Although the Cards possess several players talented enough to turn a 10-yard pass into an  80-yard touchdown, Kentucky also has more than a couple of big play guys, and will most likely be given several opportunities to burn the Cards with the deep ball.  I think Joker Phillips was right this week when he theorized UofL will stuff the box with eight red jerseys and dare UK quarterback Morgan Newton to throw the ball.  Charlie Strong knows, with Newton's struggles throwing the short-range pass, if he forces UK into a short passing attack, overthrows, under-throws, and bobbled passes can be turned into a pick six with a quickness.  Strong also knows, UK's receivers have been something less than handy, what, with their double-digit on-target drops already this season.

But, that plan of attack could prove to be a dangerous strategy for coach Strong.  With the struggles the Louisville secondary has been through, gambling on Newton not getting any better (and the UK receivers continuing to drop passes) might be the motivation this UK team needs to toss aside mediocrity for something more substantial -- Not unlike the motivation Kentucky derived from the effrontery perpetrated by Central Michigan after the Chips went for it on fourth and inches from their own 34 yard line -- The receivers should take this UofL game-plan to heart, and ask themselves, "Are we the type of receivers who opposing coaches allow to catch the ball?"  That's a slap in the face, but until proved otherwise, I can't say that I blame Strong for his defensive tack.

But, if the 'Cats are able to complete the mid-range, and perhaps a few long passes, that should open up the running lanes for newly minted starting tailback Josh Clemons and his big play capabilities.  Clemons, at 5'10," 201lbs, takes over for the injured Raymond Sanders, and is one of the most exciting runners to come through Lexington since George Adams was totin' the rock for Jerry Claiborne (and that's saying something because UK has had some outstanding running backs over the last 30 years or so).  Strong, yet quick, Clemons is a typical down-hill runner, who is able to take a hit, stay on his feet, and gain extra yards.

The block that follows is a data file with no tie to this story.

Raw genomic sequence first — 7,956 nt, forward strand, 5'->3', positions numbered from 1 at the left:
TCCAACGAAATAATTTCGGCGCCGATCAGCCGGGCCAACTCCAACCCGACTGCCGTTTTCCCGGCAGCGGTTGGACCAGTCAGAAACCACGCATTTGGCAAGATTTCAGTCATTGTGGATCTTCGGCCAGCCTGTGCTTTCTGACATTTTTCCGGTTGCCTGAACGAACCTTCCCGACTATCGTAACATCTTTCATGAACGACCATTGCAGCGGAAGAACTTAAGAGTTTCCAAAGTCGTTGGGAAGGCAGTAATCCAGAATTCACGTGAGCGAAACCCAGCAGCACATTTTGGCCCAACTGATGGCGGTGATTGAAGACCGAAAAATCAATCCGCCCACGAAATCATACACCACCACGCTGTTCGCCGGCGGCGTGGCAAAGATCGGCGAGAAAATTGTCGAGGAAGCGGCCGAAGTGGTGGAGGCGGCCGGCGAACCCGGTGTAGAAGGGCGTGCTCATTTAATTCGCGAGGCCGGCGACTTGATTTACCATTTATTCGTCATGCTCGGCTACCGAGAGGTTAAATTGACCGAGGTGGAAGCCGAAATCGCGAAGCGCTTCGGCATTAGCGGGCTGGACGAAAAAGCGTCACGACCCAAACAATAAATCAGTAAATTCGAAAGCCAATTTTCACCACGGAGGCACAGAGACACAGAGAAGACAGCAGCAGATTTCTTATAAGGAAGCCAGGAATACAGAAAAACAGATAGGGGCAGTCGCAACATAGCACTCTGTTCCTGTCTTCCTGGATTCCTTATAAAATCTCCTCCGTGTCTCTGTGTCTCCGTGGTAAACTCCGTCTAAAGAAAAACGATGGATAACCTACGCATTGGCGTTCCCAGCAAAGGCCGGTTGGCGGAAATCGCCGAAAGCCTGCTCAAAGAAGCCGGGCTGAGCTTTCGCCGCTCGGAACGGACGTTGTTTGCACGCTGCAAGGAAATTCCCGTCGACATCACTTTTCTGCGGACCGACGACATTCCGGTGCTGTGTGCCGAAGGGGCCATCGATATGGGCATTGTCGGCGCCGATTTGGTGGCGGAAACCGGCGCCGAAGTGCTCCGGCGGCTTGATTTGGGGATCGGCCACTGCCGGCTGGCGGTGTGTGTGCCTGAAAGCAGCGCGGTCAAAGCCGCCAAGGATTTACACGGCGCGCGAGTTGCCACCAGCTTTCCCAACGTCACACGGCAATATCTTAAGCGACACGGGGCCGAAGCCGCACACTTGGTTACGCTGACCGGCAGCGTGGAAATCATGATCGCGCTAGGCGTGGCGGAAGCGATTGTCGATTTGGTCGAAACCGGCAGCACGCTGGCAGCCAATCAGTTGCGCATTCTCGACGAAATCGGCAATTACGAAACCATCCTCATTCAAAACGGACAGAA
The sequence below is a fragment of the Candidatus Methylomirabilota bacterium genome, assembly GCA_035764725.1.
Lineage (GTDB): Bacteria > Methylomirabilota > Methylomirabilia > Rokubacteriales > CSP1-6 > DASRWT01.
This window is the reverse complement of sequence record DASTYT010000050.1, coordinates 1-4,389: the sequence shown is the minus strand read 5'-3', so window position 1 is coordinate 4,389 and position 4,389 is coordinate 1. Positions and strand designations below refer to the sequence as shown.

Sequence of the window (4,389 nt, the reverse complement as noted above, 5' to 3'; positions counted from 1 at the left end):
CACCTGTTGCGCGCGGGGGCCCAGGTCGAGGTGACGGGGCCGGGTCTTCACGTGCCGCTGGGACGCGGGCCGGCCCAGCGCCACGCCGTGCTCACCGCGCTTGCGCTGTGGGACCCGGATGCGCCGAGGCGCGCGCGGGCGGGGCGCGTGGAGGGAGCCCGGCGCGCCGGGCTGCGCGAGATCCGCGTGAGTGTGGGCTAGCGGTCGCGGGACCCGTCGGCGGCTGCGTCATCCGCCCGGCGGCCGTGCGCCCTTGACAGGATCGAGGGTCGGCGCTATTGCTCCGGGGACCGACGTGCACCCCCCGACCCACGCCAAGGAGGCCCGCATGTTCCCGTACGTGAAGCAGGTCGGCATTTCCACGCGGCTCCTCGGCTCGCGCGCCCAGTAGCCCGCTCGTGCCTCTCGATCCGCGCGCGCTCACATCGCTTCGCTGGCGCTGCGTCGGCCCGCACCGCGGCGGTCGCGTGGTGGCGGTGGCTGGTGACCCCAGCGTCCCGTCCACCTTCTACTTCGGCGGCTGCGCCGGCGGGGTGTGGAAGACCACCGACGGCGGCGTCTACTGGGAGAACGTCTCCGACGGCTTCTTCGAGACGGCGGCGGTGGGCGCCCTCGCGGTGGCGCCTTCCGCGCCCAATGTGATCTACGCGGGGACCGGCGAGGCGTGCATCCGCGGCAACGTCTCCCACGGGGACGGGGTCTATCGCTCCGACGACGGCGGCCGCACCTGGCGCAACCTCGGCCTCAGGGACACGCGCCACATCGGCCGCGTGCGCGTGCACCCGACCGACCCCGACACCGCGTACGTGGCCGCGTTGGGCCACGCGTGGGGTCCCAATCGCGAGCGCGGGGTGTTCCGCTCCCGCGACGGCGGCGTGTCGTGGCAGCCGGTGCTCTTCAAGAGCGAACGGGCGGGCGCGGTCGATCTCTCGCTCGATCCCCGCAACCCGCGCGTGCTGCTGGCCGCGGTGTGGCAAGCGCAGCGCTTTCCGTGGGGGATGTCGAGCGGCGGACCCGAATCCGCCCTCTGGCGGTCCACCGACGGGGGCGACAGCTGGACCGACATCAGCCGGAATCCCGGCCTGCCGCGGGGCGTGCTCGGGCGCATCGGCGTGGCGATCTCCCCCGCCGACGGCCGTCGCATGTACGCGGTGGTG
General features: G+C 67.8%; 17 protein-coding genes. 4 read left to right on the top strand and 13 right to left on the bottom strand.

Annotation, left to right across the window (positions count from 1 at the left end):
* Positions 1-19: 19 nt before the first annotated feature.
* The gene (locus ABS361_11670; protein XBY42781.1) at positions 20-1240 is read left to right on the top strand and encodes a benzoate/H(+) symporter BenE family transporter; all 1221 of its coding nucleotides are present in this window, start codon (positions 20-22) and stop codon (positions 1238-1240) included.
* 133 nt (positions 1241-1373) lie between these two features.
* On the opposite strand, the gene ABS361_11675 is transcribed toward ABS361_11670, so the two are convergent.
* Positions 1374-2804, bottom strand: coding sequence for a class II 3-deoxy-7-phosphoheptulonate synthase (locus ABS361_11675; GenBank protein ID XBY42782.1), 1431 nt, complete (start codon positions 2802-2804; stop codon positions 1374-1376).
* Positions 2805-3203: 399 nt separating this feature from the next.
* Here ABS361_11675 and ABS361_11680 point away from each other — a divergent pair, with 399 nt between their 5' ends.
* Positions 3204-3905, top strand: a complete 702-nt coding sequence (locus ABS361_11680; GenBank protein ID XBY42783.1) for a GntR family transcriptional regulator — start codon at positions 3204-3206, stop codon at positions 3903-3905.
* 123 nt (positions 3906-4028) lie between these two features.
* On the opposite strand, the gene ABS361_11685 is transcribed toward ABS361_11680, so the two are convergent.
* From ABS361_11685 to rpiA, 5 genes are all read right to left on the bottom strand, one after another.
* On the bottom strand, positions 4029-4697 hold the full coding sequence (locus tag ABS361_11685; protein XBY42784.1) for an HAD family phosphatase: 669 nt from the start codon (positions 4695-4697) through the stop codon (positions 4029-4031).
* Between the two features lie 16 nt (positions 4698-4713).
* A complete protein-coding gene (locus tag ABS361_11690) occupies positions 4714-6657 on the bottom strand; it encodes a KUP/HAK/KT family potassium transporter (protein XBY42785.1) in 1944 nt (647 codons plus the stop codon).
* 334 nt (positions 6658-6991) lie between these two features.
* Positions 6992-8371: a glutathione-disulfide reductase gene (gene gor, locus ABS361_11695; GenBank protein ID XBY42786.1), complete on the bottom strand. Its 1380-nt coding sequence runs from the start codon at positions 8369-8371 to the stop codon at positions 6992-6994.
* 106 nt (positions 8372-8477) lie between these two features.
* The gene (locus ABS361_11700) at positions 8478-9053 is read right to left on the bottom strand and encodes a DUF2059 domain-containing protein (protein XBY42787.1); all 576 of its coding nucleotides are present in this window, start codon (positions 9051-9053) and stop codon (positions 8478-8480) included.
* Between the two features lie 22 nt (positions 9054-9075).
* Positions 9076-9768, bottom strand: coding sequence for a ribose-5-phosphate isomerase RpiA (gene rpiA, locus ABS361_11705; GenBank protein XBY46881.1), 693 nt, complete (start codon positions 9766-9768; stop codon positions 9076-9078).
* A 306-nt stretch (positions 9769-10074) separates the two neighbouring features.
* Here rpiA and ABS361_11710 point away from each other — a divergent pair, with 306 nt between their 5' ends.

With Sanders out of the lineup, Clemons' fellow freshman stud, the speedy Marcus Caffey (5'11," 189lbs; sub 4.5 40), will also see playing time.  The highly-recruited Caffey comes to UK adorned with accolades and potential oozing from his pores.  This game should be Wildcats fan's first glimpse of the UK running back duo of the future.  Finally, Jonathan George, a 5'10," 209lb redshirt sophomore, has been elevated to second string on the depth chart for this game, giving UK fans their first prolonged glimpse of the speedy Alabama product (last season George carried the ball only nine times for 25 yards).

What It Says Here

It says here, the 'Cats will continue the solid offensive play they put together over the final one-and-a-half quarters of their Central Michigan win; it says here, Morgan Newton will look, look, and run, instead of, look, look, and force bad pass; it says here, UK's receivers will catch more than they drop; it says here, UK's o-line will open craters for Clemons and crew to scamper through; and at last, it says here, Kentucky's Danny Trevathan, Collins Ukwu, and Winston Guy will put the Fear of 'Cats into Will Stein, causing Card fans to flash back to 2002 when their beloved quarterback Dave Ragone morphed into a bloody, limping shell of himself by the end of the fourth quarter.  Yeah, seems about right.

It says here, 24-13 'Cats (sorry 'bout your luck, Charlie).

Thanks for reading and Go 'Cats!  BEAT THE CARDS!